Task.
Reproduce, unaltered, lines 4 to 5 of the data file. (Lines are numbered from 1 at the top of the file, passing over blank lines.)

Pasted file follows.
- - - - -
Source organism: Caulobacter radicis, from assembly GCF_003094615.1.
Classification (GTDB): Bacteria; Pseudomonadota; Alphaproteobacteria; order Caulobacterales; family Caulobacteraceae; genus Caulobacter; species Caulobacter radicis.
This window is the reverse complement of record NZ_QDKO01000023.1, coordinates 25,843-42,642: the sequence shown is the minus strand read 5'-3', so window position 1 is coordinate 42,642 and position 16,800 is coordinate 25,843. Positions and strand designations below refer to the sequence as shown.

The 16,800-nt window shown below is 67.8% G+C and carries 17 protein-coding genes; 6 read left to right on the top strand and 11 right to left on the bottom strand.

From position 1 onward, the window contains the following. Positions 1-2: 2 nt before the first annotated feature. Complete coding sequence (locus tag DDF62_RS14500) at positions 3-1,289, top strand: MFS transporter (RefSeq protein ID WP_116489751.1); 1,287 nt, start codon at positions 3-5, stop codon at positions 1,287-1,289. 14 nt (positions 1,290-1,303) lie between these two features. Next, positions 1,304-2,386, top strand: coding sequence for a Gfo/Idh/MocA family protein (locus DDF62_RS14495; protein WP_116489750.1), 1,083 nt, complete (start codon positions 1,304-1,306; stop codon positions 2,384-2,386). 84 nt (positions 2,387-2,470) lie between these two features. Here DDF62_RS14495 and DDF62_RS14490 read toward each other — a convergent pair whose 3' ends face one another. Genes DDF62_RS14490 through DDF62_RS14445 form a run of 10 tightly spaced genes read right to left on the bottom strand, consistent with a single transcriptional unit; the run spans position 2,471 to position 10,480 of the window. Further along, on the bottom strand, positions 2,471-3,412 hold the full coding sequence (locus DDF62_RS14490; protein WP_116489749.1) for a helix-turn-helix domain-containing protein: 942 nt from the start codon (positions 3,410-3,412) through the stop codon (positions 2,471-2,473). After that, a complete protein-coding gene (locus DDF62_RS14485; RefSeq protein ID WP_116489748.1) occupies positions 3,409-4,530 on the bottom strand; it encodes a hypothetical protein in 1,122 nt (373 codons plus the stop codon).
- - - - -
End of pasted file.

The 16,800-nt window shown below is 67.8% G+C and carries 17 protein-coding genes; 6 read left to right on the top strand and 11 right to left on the bottom strand.

From position 1 onward, the window contains the following. Positions 1-2: 2 nt before the first annotated feature. Complete coding sequence (locus tag DDF62_RS14500) at positions 3-1,289, top strand: MFS transporter (RefSeq protein ID WP_116489751.1); 1,287 nt, start codon at positions 3-5, stop codon at positions 1,287-1,289. 14 nt (positions 1,290-1,303) lie between these two features. Next, positions 1,304-2,386, top strand: coding sequence for a Gfo/Idh/MocA family protein (locus DDF62_RS14495; protein WP_116489750.1), 1,083 nt, complete (start codon positions 1,304-1,306; stop codon positions 2,384-2,386). 84 nt (positions 2,387-2,470) lie between these two features. Here DDF62_RS14495 and DDF62_RS14490 read toward each other — a convergent pair whose 3' ends face one another. Genes DDF62_RS14490 through DDF62_RS14445 form a run of 10 tightly spaced genes read right to left on the bottom strand, consistent with a single transcriptional unit; the run spans position 2,471 to position 10,480 of the window. Further along, on the bottom strand, positions 2,471-3,412 hold the full coding sequence (locus DDF62_RS14490; protein WP_116489749.1) for a helix-turn-helix domain-containing protein: 942 nt from the start codon (positions 3,410-3,412) through the stop codon (positions 2,471-2,473). After that, a complete protein-coding gene (locus DDF62_RS14485; RefSeq protein ID WP_116489748.1) occupies positions 3,409-4,530 on the bottom strand; it encodes a hypothetical protein in 1,122 nt (373 codons plus the stop codon).